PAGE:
Bill Dalati, an insurance agent taking his first run at elective office was endorsed by about a dozen supporters, most of them community leaders who urged politicians, candidates and their supporters to condemn what they described as an attack that played to race and religion. “We detest the kind of elements that have been injected into this race,” said Amin David, head of Los Amigos, an Anaheim-based Latino advocacy group. “It’s disappointing that a person’s faith and heritage are still an issue.” The allegations against Dalati, a moderate Republican, emerged last month in a letter to local Republican leaders from former state Republican Party Chairman, Shawn Steel. Steel claimed that Dalati’s relations with the Council on American-Islamic Relations (CAIR), which he described as an extremist group, his support for a Democratic Congresswoman and his involvement with a demonstration against the recent Israeli offensive in Lebanon could make him unfit for public office.

Muslim Brotherhood Office in US
Washington DC

The Syrian Muslim Brotherhood (SMB), in alliance with the ex-vice- president of Syria, Abdul Halim Khaddam, a staunch Ba’athist, have opened an office in Washington DC. The aim of the office is to infiltrate the US government and influence its apathy towards political Islam. Ammar Abdul Hamid, a Syrian intellectual who works at Brookings Institute, will be running the office for the National Salvation Front. His duties are to sell political Islam and Ba’athism to reluctant US government officials and to give the Muslim Brotherhood a platform in the Think Tank community of Washington from which they can preach democracy.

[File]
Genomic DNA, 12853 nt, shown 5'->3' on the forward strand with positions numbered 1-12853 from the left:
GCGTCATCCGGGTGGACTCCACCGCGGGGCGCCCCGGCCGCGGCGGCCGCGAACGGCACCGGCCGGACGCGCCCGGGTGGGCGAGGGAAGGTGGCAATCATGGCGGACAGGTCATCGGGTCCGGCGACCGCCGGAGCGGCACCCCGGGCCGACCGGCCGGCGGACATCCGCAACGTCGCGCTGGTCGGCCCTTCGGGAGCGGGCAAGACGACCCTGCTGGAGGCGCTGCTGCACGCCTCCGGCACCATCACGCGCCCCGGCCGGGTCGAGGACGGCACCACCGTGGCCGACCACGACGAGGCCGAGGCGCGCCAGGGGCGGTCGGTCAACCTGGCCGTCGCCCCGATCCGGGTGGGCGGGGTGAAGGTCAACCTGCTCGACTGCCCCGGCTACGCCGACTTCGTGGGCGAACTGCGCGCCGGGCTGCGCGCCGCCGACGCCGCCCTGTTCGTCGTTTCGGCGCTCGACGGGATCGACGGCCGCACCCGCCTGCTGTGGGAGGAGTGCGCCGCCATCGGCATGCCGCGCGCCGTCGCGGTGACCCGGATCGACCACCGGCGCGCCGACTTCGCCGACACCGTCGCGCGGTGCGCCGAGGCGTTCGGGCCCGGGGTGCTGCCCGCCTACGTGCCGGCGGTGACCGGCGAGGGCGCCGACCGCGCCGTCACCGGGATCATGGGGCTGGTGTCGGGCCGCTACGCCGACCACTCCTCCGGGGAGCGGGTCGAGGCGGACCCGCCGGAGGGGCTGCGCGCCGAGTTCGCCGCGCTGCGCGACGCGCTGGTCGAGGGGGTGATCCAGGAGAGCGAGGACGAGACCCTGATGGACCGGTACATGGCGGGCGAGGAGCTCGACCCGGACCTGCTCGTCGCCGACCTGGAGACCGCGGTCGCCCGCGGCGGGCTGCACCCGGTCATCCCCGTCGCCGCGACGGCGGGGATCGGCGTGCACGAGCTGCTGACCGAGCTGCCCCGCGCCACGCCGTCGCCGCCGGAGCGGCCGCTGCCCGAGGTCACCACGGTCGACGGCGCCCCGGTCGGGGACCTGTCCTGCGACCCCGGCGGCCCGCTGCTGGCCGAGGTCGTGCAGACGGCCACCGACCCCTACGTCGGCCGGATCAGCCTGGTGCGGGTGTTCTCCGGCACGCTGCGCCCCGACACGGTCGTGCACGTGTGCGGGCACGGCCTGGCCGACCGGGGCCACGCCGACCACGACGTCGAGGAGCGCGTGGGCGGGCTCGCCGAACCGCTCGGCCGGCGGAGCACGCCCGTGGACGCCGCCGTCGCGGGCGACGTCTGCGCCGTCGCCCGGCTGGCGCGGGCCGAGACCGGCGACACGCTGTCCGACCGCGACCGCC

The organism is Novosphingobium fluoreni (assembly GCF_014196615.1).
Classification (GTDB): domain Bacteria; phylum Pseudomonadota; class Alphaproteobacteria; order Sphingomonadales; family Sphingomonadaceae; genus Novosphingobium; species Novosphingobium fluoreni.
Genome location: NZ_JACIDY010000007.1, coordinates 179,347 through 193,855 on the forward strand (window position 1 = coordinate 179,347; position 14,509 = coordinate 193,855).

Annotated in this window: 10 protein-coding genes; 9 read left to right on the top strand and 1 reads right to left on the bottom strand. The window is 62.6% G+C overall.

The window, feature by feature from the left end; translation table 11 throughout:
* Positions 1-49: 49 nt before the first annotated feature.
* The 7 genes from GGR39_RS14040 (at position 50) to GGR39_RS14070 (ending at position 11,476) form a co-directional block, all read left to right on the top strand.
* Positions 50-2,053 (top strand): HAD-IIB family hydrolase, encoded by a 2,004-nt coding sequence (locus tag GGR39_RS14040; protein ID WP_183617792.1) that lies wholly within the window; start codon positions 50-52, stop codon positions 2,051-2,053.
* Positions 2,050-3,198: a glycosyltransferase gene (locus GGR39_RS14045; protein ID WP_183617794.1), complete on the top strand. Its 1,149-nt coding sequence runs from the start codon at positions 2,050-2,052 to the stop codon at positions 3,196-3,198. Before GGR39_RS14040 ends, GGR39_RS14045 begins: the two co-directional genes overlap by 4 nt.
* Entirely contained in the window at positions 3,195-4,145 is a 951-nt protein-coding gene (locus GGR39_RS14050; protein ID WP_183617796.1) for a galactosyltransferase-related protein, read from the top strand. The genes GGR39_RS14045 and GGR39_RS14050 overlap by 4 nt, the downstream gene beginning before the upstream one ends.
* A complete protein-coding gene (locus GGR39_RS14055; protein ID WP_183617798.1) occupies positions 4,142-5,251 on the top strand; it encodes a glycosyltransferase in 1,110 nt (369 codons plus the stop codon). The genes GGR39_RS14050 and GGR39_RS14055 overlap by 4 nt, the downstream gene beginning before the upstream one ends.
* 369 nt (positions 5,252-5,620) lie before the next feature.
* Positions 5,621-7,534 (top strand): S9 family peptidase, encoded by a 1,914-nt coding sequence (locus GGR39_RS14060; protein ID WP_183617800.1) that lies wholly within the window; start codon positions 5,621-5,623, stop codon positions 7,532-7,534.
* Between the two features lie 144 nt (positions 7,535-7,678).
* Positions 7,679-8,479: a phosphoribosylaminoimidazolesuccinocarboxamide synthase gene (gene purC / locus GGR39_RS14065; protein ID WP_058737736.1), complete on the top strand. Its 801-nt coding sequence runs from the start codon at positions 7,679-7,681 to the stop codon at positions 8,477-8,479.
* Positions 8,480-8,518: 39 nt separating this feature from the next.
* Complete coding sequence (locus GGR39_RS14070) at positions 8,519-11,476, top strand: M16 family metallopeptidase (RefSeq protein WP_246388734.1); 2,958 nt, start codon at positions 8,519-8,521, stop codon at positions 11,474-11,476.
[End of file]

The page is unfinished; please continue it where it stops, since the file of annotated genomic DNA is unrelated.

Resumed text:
Quran Tops Google's Book Search List

The Quran, a guide to tropical flowers, a robot-building manual and a text on interest rates have topped an eclectic list of the most popular English titles found, using Google’s growing book search tool. This is the first time the web search leader has disclosed a weekly snapshot of what users are viewing since it launched a controversial plan to digitally scan all the world’s books two years ago. Timed to coincide with the largest gathering of publishing executives at the Frankfurt Book Fair, the Google list reveals an interest in lesser-known backlist titles, a stark contrast to those featured in the closely watched New York Times bestseller lists and’s sales rankings. The compilation could provide fresh regular insights into what the world is reading online, though Google said it has no plans to launch such a service.